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Bladder-Neck Incision

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Learn more about bladder-neck incision at King Edward VII’s Hospital

Why would I need a bladder-neck incision?

As you age, your prostate gets larger. If it tightens around your urethra, it can interrupt the flow of urine from your bladder.

What symptoms does a bladder-neck incision address?

A bladder-neck incision should make it easier for you to pass urine and reduce the need to pass urine as often during the night.

When should you speak to your specialist about a bladder-neck incision?

If you have having difficulty passing urine or feel that you need to go very frequently, you might want to consider speaking to your specialist about the possibility of undergoing a bladder-neck incision.

How is a bladder-neck incision performed?

A bladder-neck incision can be carried out under a spinal or general anaesthetic and it usually takes an hour.

During the procedure, your surgeon will place a resectoscope (a small operating telescope) into your urethra. They will then make small cuts in the neck of your bladder to relieve the pressure.

What is the recovery for a bladder-neck incision?

The recovery from a bladder-neck incision can depend on a variety of factors, and you should discuss this with your surgeon.

You will likely need to take a week off of work after your procedure.

You and your surgeon will discuss your plan for recovery prior to your bladder-neck incision.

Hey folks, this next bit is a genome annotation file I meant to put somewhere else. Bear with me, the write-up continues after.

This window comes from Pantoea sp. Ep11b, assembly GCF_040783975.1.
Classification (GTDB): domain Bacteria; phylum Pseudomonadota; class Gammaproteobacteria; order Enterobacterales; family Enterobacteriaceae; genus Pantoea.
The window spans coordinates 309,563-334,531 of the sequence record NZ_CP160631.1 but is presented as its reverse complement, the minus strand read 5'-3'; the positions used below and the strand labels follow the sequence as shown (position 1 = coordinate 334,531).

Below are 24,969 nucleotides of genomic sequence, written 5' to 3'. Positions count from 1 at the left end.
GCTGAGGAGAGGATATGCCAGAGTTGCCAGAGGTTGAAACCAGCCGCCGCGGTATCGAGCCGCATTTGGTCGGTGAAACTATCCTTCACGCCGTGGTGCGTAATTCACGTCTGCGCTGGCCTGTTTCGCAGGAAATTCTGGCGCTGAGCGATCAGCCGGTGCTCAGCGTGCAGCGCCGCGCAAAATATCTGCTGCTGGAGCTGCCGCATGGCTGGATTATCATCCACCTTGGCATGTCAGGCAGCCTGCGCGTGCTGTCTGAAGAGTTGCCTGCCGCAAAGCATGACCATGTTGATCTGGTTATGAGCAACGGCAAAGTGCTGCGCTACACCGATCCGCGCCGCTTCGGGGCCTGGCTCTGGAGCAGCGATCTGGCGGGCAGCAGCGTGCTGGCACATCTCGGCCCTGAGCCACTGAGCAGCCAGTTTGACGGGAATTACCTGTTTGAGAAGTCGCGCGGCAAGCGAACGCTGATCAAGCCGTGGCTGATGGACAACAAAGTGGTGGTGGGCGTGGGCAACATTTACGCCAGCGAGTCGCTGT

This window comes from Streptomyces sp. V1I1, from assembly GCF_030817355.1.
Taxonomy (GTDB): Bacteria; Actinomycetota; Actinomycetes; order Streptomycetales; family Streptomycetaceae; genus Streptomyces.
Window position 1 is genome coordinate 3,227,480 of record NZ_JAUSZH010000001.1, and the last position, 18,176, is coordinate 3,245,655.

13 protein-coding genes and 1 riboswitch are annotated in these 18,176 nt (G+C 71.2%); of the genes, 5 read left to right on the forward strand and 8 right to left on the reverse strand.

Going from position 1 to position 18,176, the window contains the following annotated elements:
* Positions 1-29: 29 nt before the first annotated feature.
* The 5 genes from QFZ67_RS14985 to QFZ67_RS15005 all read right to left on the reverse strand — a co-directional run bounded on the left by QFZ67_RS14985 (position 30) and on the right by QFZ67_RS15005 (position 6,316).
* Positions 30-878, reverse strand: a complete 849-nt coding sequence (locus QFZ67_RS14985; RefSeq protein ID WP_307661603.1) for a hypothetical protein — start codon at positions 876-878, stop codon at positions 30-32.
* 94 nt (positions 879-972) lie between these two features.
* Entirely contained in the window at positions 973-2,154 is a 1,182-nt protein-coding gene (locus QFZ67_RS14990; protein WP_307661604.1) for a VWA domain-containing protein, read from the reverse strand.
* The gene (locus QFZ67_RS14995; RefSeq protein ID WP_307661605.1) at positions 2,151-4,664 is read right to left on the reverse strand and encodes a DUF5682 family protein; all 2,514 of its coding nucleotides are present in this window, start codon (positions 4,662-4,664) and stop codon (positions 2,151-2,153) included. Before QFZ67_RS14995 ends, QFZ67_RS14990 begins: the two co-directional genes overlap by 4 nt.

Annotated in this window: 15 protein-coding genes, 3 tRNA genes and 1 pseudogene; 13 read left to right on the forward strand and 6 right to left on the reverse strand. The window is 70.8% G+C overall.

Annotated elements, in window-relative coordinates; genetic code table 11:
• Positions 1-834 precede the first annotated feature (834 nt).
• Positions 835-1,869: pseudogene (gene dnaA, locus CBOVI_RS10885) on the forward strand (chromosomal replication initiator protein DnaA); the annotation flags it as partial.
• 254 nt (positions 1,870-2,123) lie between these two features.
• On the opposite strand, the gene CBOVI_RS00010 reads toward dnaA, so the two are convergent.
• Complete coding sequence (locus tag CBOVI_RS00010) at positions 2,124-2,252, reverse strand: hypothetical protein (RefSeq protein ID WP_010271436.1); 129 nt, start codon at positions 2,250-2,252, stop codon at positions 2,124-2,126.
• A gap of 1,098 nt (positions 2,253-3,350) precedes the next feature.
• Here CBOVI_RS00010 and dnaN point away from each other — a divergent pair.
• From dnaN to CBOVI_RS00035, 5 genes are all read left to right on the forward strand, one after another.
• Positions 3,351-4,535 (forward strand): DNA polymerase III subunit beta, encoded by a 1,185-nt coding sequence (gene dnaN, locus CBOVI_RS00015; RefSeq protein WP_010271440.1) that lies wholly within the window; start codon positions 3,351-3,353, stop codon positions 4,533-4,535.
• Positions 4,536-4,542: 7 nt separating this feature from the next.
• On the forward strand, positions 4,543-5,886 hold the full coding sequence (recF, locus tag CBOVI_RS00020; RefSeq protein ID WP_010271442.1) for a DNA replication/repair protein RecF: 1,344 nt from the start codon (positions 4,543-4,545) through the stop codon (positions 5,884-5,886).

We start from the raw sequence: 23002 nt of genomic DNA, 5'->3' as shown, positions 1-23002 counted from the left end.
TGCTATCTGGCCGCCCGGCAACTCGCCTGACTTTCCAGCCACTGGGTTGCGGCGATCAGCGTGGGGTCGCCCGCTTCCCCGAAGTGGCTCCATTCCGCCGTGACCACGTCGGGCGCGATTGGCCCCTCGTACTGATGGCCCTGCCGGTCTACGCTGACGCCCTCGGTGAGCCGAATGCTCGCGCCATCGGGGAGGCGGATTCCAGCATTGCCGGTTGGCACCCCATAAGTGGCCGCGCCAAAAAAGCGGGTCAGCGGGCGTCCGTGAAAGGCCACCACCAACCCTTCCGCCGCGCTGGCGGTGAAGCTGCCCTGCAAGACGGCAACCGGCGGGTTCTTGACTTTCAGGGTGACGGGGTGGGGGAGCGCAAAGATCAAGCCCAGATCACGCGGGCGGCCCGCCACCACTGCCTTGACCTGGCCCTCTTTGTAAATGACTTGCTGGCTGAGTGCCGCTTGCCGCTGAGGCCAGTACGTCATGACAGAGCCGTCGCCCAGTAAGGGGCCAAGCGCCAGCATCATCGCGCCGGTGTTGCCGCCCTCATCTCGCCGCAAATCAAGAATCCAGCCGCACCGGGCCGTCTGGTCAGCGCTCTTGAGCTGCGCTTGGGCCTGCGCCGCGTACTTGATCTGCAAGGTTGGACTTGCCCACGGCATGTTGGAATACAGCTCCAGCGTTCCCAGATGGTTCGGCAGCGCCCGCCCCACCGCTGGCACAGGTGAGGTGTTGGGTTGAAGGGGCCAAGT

Are there any risks/complications associated with a bladder-neck incision?

As with any medical procedure, it is possible for risks or complications to arise. It is best that you speak with your specialist or surgeon about how best to avoid any adverse reactions.

Some complications that have been associated with the procedure are:

  • Impotence
  • Difficulty passing urine
  • Incontinence
  • Need to pass urine more often and sudden urges to pass urine
  • Reduction in fertility
  • Narrowing of your urethra

How can I prepare for a bladder-neck incision?

Prior to your bladder-neck incision, you should discuss the preparations you should make with your surgeon, as they can vary depending on the person.

Are there alternatives for a bladder-neck incision?

For most men, an operation is not essential. There are medications available to treat the condition, but this is rarely a permanent solution.

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